As reported in The Real Reporter by Joe Clements
HARTFORD, CT — When chasing commercial real estate, Albany Road Partners possesses a broad geography, as evidenced from the fledgling Boston firm’s first three conquests that are all outside its host state. Having scooped up a New Hampshire shopping center in July shortly after launch, the operation led by President Christopher J. Knisley on Friday paid $11.3 million to land a four-property, 1,462-unit self-storage portfolio in Greater Hartford, and is slated in the coming days to buy a 139,700-sf office asset near T.F. Green Airport in Warwick RI. The pricing of $13.5 million for Metro Center II would put the Albany Road platform near $40 million YTD with a like amount in queue and slated to close over the near term. An unnamed Massachusetts asset could be in tow over the next week, according to sources, which would give Albany Road holdings in four of the six New England states.
While declining to discuss pending trades, Knisley tells the Real Reporter, “We are thrilled by the way things have been going.” The firm intends to spend $100 mil- lion annually on a diverse stripe of assets backed by high net worth investors and other capital. “We seem to be right on track for that,” says Knisley of reaching the first year target. The institutionally trained investment sales specialist is pursuing value-add offerings beset by solvable problems whose resolution can yield robust returns. Knisley says there is a deep pool of sources “on the sidelines” waiting for the expected tide of discounted assets needing fresh capital and resources. The New Hampshire shopping center was bought out of foreclosure, and is already being positioned for a rebound, reports Knisley, whose Connecticut self- storage package saw occupancy drop to 72 percent after traditionally performing in the 80 percent sphere, a level the buyer insists can be recaptured. The road to recovery has begun already, says Knisley, with his firm retaining management experts CT Self Stor (CSS) to oversee two properties in Simsbury, another in Bloomfield and the final in Waterbury. The principals of CSS have been in the self-storage business spanning four decades and have retained an 88 percent occupancy level for their current holdings. Knisley says having that firm on the ground will be a marked improvement because the prior manager of the portfolio was in upstate New York. “We look forward to beginning a relationship with this very experienced group that we hope will lead to other opportunities in the future,” adds Knisley, with Albany Road hoping to acquire in excess of $50 million in self-storage properties over time.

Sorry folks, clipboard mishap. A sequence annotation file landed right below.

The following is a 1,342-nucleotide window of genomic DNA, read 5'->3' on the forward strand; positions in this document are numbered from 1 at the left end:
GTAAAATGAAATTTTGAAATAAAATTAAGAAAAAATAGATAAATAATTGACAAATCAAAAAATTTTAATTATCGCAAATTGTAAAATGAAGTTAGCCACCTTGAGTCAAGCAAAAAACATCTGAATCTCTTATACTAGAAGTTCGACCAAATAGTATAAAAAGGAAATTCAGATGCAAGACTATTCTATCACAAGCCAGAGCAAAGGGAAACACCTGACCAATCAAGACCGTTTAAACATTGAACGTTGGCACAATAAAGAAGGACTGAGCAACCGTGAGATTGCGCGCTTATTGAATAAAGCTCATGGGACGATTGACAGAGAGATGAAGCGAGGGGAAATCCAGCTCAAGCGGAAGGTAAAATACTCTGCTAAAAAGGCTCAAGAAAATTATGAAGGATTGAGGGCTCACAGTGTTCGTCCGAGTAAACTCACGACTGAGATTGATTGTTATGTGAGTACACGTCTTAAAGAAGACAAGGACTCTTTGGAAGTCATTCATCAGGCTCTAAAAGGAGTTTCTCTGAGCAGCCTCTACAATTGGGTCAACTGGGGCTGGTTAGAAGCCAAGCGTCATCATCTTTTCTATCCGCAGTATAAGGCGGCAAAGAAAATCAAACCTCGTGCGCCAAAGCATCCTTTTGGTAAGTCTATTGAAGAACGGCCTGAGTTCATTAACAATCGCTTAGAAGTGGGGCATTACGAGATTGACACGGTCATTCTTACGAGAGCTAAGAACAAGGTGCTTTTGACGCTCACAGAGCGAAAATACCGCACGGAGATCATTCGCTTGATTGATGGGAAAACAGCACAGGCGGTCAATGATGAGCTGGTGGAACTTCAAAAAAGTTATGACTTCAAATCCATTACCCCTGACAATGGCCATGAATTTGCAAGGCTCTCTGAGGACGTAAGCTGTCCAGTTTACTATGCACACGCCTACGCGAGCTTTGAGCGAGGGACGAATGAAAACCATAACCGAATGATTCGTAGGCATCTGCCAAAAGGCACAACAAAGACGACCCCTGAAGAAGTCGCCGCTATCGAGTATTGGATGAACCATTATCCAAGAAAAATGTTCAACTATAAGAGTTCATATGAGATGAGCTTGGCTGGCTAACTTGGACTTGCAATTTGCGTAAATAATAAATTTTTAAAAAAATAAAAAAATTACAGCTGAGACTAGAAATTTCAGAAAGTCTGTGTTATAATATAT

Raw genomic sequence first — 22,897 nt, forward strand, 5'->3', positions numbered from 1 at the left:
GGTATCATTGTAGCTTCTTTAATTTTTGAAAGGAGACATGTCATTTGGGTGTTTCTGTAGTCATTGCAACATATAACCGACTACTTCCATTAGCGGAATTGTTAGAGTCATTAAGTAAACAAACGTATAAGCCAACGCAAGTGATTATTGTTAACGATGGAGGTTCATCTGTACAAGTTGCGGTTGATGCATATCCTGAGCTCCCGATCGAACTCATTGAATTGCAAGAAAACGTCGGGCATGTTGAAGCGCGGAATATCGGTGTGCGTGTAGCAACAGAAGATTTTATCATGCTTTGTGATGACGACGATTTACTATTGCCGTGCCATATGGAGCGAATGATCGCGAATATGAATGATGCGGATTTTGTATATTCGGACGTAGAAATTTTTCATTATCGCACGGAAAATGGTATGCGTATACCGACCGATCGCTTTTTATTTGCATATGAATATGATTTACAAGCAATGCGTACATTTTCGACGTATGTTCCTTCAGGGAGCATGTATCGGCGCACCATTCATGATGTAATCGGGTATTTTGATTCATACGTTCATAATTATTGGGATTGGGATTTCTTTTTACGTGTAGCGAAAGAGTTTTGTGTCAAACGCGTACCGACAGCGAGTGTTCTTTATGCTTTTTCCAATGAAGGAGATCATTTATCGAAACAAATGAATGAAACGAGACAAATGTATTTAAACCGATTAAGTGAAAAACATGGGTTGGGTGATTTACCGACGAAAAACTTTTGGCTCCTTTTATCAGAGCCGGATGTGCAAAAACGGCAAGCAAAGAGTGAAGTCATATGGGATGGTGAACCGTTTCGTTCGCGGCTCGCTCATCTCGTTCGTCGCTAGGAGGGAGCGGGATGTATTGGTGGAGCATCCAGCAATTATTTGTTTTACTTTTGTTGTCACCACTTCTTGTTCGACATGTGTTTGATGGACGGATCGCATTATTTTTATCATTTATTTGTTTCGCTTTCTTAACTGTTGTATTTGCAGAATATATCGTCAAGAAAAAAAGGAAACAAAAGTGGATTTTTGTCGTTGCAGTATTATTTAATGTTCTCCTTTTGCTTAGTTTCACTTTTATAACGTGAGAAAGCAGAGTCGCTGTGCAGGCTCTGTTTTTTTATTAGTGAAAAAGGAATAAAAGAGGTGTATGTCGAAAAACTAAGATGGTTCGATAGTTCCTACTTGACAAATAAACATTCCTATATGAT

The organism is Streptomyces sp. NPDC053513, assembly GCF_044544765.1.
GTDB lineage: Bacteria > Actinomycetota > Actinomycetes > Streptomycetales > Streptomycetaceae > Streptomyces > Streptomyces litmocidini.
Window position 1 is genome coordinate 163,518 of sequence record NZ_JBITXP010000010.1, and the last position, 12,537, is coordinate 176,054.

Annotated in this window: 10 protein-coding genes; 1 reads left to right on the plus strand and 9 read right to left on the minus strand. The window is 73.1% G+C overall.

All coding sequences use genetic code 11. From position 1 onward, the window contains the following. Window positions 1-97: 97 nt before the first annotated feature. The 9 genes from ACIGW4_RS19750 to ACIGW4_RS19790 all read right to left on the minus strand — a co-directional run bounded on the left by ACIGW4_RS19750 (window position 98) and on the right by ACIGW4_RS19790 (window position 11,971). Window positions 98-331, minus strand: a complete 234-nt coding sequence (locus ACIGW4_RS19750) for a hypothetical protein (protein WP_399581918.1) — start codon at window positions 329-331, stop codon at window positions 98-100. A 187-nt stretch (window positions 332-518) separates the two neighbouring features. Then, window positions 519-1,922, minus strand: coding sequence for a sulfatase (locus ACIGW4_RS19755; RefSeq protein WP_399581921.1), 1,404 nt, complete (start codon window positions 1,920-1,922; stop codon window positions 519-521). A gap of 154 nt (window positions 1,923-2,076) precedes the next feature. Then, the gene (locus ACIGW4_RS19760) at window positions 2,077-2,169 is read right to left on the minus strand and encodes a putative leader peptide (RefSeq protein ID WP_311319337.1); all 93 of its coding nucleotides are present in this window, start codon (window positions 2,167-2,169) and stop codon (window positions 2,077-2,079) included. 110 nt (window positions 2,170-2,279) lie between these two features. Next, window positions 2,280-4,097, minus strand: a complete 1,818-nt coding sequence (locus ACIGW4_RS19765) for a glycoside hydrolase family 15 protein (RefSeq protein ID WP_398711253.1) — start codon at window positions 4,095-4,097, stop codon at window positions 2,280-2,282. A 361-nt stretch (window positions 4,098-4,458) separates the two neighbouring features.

Among those who maintains CSS will help Albany Road achieve its aims is Patrick Lemp, whose Hartford-based company Italia & Lemp has a varied appraisal and consulting business. Lemp also has a lengthy history in the self-storage arena, and says he thinks there are various ele- ments in place with the Hartford portfolio that make for a good amalgamation. For one thing, the Bloomfield and Simsbury proper- ties are within seven miles of each other in an affluent part of Hartford County. One of the Simsbury facilities is across the street from a new Biy Y Supermarket being con- structed as well as a 200-unit multifamily community. “Good things are happening there,” says Lemp, who adds the fourth center about 25 miles away from the others in Waterbury benefits from Interstate 84 visibility—key to marketing units in the post-Yellow Pages universe—and has an expansion opportunity.
Size matters as well in terms of economies of scale, and Lemp says the Hartford portfolio is on the high end in terms of a typical New England self-storage listing, estimating less than a handful of that many units would trade annually together in New England. “It was a unique opportunity that doesn’t come along very often, and Albany Road seized it,” says Lemp, whose client had an unusually tight time frame and required a buyer who could perform. No problem there, it turns out, according to Lemp. “I’d say this was one of the smoothest transactions I’ve ever been involved in,” he says. Albany Road “was a pleasure to work with.”